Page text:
The news out of South Florida became even more horribly grim today as officials announced that 159 people are now unaccounted for and the number of confirmed dead has risen to four.
There are a confirmed 120 people accounted for. Rescue crews will continue to search the rubble for survivors throughout the day.
Stacie Fang is the first victim identified by the Miami-Dade Medical Examiner’s office. Fang’s son was rescued from the rubble yesterday morning.
Miami-Dade County is asking anyone living at the Chaplain Tower to fill out a complete Wellness Check form. To notify officials if a loved one is safe or unaccounted for call 305-614-1819.
Meanwhile, President Joe Biden early Friday approved federal assistance as the rescue effort continues in Surfside.
The Tampa Bay Times will keep you updated on the latest from the tragedy. Our partners at the Miami Herald are working extremely hard to report the latest from the scene and you can follow the latest from them here as well.
Will Tampa Bay’s fire rescue assist in the search for survivors?
A call is likely Friday or Saturday that would deploy Urban Task Force 3, made up of Hillsborough, St. Petersburg and Tampa Fire Rescue teams.
Could this happen in the Tampa Bay area?
The collapse of a tall building like this is extremely rare. Our reporter Jay Cridlin, who covers economic development, asked a number or experts if something like this could ever happen to a building in the Tampa Bay area.
“We don’t know yet what caused it. Could be a gas explosion, could be a foundation failure. Could be any number of things,” one expert said. “We don’t know yet. But it’s disheartening for a building that has withstood hurricanes all these years to just collapse.”
Looking for ways to help?
A tragedy like this spurs people to want to reach out and help. But how do we do it? We have some answers here.
The American Red Cross is already involved in helping and local community organizations in Miami have created a hardship fund at supportsurfside.org.
Who lived in the condo?
Meanwhile, more information is coming out about who lived in the condo that collapsed.
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The Champlain Towers South drew people from around the globe to enjoy life on South Florida’s Atlantic Coast, some for a night, some to live. A couple from Argentina and their young daughter. A beloved retired Miami-area teacher and his wife. Orthodox Jews from Russia. Israelis. The sister of Paraguay’s first lady. Others from South America.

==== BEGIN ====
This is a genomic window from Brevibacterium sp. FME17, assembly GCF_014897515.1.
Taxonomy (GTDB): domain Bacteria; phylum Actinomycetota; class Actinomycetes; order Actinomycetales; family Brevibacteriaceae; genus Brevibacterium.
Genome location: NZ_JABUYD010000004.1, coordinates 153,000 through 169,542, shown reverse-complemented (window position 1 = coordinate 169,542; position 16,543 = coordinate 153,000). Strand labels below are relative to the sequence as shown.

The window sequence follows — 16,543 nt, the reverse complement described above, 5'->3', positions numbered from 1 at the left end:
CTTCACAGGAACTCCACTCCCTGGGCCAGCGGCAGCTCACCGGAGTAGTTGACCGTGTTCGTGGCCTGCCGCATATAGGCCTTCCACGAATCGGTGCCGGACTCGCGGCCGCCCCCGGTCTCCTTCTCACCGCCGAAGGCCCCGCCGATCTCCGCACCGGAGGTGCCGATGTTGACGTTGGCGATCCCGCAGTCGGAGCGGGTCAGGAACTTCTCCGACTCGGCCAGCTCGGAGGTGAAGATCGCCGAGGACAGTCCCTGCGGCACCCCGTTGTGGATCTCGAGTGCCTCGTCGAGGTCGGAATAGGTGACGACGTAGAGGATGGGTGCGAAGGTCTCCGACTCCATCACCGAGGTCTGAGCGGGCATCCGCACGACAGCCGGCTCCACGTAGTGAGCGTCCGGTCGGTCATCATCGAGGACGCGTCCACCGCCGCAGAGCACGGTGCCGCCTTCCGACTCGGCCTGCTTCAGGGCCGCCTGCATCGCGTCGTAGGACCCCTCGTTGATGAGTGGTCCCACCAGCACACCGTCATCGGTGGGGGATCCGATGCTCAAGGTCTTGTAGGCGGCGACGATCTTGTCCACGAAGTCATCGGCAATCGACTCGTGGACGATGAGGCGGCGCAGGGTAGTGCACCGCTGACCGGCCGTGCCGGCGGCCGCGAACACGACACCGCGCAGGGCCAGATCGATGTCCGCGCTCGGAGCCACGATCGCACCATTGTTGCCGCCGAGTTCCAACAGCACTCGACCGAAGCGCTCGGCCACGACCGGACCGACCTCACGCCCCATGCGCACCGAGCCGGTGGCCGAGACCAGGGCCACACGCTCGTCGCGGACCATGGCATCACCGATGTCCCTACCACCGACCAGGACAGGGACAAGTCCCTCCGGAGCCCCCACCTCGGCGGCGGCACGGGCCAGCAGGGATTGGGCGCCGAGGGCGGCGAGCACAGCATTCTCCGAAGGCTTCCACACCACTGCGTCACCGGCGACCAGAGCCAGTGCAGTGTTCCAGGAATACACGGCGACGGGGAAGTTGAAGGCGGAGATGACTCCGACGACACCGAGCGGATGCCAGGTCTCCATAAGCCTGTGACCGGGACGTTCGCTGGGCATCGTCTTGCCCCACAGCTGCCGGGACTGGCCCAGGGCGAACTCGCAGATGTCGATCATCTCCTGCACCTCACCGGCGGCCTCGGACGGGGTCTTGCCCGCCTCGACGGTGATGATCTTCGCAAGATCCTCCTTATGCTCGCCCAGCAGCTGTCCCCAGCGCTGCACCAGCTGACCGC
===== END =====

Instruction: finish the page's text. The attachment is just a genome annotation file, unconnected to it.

Read the full story here.
How do rescuers respond to a situation like this?
Our reporter Matt Cohen talked to local rescue crews about how they would respond to a situation like this.
Read the full story here.
How can rescuers detect victims in rubble?
Firefighters work in teams and are searching for any signs of life in rubble that stands up to 30 feet high.
However, moving debris with large claws often creates sounds of glass breaking or metal moving, making it difficult to determine if noises are human-made or are the result of moving debris.
Read the full story about rescue efforts here.
SURVIVORS OF THE COLLAPSE: Residents of the building tell the story of how they escaped.
To help the victims and families of the Surfside collapse, the United Way of Miami-Dade and the Miami Herald have created Operation Helping Hand.
Families will be transported to a new reunification center one block away from the one at Surfside Community Center, 9301 Collins Ave, in Surfside, FL. The new center will be moved north to Grand Beach Hotel, 9449 Collins Ave, in Surfside.
The National Institute of Standards and Technology will begin an investigation in the Surfside building collapse. NIST is known for its investigation of the Twin Towers after 9/11.
Miami-Dade Fire Rescue is using heavy machinery to carefully move debris.
A class-action lawsuit against the Champlain Towers South condo association was filed last night.
A bilingual grief counseling hotline is available for those in need of support.
Prayers for residents of the collapsed surfside building occurring one block away.
Nikki Fried, Florida agriculture commissioner and Democratic candidate for governor, visits Surfside.
Miami-Dade Fire Rescue continue to try locating victims.